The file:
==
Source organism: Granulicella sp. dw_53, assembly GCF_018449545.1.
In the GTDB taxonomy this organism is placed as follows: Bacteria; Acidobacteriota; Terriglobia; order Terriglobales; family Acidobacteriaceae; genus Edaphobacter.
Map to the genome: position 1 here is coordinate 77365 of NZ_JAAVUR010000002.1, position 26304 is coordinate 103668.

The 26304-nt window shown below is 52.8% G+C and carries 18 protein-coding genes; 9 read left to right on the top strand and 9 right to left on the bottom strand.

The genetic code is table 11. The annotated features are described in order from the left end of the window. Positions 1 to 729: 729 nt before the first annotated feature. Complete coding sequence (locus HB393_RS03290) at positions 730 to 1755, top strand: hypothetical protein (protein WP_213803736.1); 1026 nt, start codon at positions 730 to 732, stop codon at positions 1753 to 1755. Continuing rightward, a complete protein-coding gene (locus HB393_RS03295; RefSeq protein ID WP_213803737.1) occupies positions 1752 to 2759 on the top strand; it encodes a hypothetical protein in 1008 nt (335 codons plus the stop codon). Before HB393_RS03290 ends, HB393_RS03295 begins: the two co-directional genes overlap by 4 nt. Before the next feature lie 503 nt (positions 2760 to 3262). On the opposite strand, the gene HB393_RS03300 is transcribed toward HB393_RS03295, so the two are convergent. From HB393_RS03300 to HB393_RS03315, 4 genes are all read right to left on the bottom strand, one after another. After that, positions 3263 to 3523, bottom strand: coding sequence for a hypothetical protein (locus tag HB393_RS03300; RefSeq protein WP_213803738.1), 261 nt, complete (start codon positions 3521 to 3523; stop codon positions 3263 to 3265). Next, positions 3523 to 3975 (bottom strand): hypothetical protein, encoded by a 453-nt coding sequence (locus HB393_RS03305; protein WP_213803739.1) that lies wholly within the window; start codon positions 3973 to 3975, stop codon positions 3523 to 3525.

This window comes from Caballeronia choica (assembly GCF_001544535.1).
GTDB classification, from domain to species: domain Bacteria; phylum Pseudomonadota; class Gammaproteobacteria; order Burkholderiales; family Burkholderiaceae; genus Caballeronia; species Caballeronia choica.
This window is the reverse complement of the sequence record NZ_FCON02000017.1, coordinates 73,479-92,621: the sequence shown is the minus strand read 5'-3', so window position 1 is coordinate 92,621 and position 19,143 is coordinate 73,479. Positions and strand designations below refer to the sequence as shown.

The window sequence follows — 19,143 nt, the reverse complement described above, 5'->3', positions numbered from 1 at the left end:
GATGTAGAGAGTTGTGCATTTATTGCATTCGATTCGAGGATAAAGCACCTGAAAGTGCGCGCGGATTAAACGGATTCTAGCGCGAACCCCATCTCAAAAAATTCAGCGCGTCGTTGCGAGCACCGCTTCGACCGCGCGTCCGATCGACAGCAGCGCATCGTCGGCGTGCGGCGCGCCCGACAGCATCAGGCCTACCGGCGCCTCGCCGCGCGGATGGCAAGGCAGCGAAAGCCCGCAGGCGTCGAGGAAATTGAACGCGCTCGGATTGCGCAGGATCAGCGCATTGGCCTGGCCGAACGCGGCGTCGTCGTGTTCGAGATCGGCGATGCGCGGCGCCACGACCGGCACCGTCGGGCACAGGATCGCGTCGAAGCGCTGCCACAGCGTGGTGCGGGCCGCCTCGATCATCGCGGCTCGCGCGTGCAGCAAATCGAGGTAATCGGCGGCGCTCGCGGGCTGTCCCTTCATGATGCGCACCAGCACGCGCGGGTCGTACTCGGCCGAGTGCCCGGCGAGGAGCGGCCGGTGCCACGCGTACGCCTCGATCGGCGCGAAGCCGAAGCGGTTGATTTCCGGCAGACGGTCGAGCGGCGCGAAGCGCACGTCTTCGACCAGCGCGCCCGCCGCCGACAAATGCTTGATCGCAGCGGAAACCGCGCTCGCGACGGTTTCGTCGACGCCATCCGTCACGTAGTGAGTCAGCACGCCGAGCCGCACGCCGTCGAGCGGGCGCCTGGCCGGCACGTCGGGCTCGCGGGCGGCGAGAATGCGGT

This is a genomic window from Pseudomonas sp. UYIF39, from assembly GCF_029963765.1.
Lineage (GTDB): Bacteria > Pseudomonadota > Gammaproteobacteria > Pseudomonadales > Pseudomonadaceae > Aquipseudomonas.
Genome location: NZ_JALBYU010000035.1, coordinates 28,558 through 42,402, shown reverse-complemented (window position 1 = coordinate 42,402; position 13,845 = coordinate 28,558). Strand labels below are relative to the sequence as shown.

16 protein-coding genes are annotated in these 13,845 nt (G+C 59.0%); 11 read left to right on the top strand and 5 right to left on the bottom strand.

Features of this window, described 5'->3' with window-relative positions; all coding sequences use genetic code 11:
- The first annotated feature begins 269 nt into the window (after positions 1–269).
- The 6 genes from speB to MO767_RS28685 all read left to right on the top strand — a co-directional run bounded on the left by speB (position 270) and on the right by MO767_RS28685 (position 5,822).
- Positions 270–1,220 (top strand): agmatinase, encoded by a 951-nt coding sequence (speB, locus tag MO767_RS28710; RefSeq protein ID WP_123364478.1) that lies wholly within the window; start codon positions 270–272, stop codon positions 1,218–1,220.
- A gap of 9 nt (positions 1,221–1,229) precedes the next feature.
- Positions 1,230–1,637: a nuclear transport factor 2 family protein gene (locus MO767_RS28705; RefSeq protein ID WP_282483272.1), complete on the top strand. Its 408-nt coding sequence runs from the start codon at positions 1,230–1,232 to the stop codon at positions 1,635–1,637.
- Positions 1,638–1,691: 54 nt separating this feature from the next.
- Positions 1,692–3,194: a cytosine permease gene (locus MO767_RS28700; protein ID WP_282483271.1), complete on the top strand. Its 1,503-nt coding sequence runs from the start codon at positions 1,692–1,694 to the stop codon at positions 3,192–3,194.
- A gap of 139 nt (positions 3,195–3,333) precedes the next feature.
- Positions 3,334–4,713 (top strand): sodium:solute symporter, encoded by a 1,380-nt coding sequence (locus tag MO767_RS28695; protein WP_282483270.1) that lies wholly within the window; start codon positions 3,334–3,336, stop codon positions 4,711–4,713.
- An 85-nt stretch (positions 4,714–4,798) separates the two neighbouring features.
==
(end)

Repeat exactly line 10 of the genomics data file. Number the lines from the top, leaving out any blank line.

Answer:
GATGTAGAGAGTTGTGCATTTATTGCATTCGATTCGAGGATAAAGCACCTGAAAGTGCGCGCGGATTAAACGGATTCTAGCGCGAACCCCATCTCAAAAAATTCAGCGCGTCGTTGCGAGCACCGCTTCGACCGCGCGTCCGATCGACAGCAGCGCATCGTCGGCGTGCGGCGCGCCCGACAGCATCAGGCCTACCGGCGCCTCGCCGCGCGGATGGCAAGGCAGCGAAAGCCCGCAGGCGTCGAGGAAATTGAACGCGCTCGGATTGCGCAGGATCAGCGCATTGGCCTGGCCGAACGCGGCGTCGTCGTGTTCGAGATCGGCGATGCGCGGCGCCACGACCGGCACCGTCGGGCACAGGATCGCGTCGAAGCGCTGCCACAGCGTGGTGCGGGCCGCCTCGATCATCGCGGCTCGCGCGTGCAGCAAATCGAGGTAATCGGCGGCGCTCGCGGGCTGTCCCTTCATGATGCGCACCAGCACGCGCGGGTCGTACTCGGCCGAGTGCCCGGCGAGGAGCGGCCGGTGCCACGCGTACGCCTCGATCGGCGCGAAGCCGAAGCGGTTGATTTCCGGCAGACGGTCGAGCGGCGCGAAGCGCACGTCTTCGACCAGCGCGCCCGCCGCCGACAAATGCTTGATCGCAGCGGAAACCGCGCTCGCGACGGTTTCGTCGACGCCATCCGTCACGTAGTGAGTCAGCACGCCGAGCCGCACGCCGTCGAGCGGGCGCCTGGCCGGCACGTCGGGCTCGCGGGCGGCGAGAATGCGGT